Dawn of the Monsters (Switch) Review

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I’ve always been surprised by the distinct lack of kaiju-based brawler games out there. The most obvious example of this genre is likely King of the Monsters and its sequel, which you may remember from your days playing NeoGeo cabinets at Pizza Hut. Godzilla: Destroy All Monsters Melee and its sequels, which fell in quality over time, are the next best thing. But for the most part, all of those games were one-on-one arena fighters, more like wrestling games than brawlers. King of the Monsters was even known for its button-mashing grappling system. That void, friends, has now been filled by 13AM Games, who you may remember from Runbow, Double Cross, and Pirate Pop Plus. They’ve created quite the kaiju/tokusatsu world in Dawn of the Monsters (DOTM) and it’s a lot of fun.

On the story side of things, DOTM takes place a few decades in the future where rampant climate change has awoken giant kaiju called “Nephilim.” Humanity creates the Defense Alliance Worldwide Network (“DAWN”) to combat the threat using two controllable Nephilim, Megadon and Ganira, and two humans—Ultraman-like hero Eiji Murasme, who can transform into the giant warrior Aegis Prime, and Jamila Senai, who pilots the colossal mech Tempest Galahad. In each mission, you’ll uncover new Nephilim and learn more about their rise to power, as well as the structure of DAWN itself.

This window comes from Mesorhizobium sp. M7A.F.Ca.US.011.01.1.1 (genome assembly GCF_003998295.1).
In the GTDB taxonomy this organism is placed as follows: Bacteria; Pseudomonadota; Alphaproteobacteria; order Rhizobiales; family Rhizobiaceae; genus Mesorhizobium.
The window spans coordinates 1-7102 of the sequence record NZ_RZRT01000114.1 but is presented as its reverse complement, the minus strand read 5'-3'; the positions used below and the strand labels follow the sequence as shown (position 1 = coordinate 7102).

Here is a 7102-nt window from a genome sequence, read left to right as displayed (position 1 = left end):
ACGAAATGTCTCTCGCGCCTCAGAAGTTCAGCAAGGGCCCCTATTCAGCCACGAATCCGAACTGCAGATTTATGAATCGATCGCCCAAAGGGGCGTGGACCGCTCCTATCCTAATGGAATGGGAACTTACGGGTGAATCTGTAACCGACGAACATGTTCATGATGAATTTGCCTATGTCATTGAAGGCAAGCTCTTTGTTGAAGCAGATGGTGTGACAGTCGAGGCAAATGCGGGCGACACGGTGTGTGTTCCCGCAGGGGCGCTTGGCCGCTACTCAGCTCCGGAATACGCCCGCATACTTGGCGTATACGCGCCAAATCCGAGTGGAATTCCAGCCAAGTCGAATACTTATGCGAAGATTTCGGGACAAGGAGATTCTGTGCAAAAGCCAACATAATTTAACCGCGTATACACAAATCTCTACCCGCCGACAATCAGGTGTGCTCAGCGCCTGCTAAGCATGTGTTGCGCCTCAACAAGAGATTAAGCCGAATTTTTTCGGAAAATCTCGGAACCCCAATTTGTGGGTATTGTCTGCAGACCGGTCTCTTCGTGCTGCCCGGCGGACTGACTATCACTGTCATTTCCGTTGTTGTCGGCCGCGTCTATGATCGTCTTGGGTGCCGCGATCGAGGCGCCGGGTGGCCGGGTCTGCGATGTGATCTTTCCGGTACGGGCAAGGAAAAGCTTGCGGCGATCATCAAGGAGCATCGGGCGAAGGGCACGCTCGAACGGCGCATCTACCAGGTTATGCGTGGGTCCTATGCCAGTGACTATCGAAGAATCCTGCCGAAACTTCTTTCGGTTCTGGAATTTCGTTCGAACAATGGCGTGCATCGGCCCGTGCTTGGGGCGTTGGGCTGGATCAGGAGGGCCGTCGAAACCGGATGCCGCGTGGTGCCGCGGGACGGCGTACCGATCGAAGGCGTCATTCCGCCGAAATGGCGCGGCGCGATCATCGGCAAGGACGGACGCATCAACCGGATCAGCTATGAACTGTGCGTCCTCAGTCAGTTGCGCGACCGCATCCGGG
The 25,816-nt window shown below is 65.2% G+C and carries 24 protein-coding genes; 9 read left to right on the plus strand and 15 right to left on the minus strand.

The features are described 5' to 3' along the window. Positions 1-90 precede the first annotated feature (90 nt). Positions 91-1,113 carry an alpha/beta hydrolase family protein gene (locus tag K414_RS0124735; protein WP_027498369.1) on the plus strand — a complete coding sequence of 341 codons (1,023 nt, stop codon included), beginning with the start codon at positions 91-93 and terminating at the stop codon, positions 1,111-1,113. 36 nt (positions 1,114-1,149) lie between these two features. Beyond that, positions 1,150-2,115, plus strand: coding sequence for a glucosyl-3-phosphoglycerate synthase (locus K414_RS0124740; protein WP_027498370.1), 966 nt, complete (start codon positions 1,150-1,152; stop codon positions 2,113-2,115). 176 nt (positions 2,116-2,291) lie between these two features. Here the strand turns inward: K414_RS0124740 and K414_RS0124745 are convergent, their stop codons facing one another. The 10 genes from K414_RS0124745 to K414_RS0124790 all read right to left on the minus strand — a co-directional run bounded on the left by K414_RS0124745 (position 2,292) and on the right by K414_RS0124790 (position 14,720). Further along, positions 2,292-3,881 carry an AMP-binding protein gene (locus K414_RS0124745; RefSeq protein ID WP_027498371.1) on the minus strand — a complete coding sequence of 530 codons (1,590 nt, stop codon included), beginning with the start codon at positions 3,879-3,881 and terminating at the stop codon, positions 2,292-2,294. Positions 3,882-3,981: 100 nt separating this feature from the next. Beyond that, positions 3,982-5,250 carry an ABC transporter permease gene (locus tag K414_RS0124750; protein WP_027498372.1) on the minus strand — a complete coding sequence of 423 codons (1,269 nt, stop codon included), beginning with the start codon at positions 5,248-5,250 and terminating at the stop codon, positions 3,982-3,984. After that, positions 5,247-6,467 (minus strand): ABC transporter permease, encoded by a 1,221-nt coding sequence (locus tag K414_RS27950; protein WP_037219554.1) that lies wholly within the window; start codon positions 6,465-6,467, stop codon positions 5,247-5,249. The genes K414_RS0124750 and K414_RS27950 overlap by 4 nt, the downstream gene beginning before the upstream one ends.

The game plays like an atypical brawler—think Streets of Rage— where discarded monster heads and buildings are your pickup weapons. You’ll choose a character for each mission and then take them to pound town, stomping through cities and smashing in kaiju skulls. Each level, which is made up of several stages, takes place in a certain geographic area (like Canada or Egypt), with your ultimate goal being to destroy the Nephilim “nest” and guardian boss.

In addition to walloping monsters with office buildings (always supremely satisfying), the DAWNsters can unleash a variety of light and heavy attacks, a charging attack, and super moves—RAGE attack energy builds up over time, and unleashing them slowly fills up a secondary bar for your Cataclysm attack—an ultra technique that tends to occupy most of the screen. You’ll want to save the latter for boss fights or to keep yourself from being completely mobbed by enemies. RAGE attacks have a variety of effects both offensive and defensive, and thus giving an air of strategy to the gameplay.

Unlike Streets of Rage, though, DOTM offers some defensive capabilities as well. You can block, parry (by blocking just as a hit lands), or perform a short-range dash. Perfect dashes will negate damage entirely but I found them difficult to rely on when facing an onslaught of angry monsters. In fact, I found all these defensive maneuvers hard to wrap my head around; I’m just not used to thinking about blocking or dashing in the context of a brawler, but it’s absolutely imperative that you learn this stuff because starting around the third level, the difficulty steps up considerably.

Completing a stage will reward you with DNA Augments, which are essentially equipment that modify your monsters’ stats. Each monster can use three Augments at a time, and each Augment has multiple tiers of power. Just because it’s a convenient analogy, I’d compare them to the various Coils & Weaves in Horizon Zero Dawn/Forbidden West. They usually result in a slight remixing of your monster’s stats as well as an added effect, like increasing your monster’s speed for a few seconds after a heavy attack or allowing executions (see below) to fill up your Cataclysm meter. There are a lot of Augments to mess with, and you’re encouraged to replay stages to get a better grade, which may result in a better choice of Augments. You can sell unused Augments or “reroll” the ones you earn to try and get fresh sets.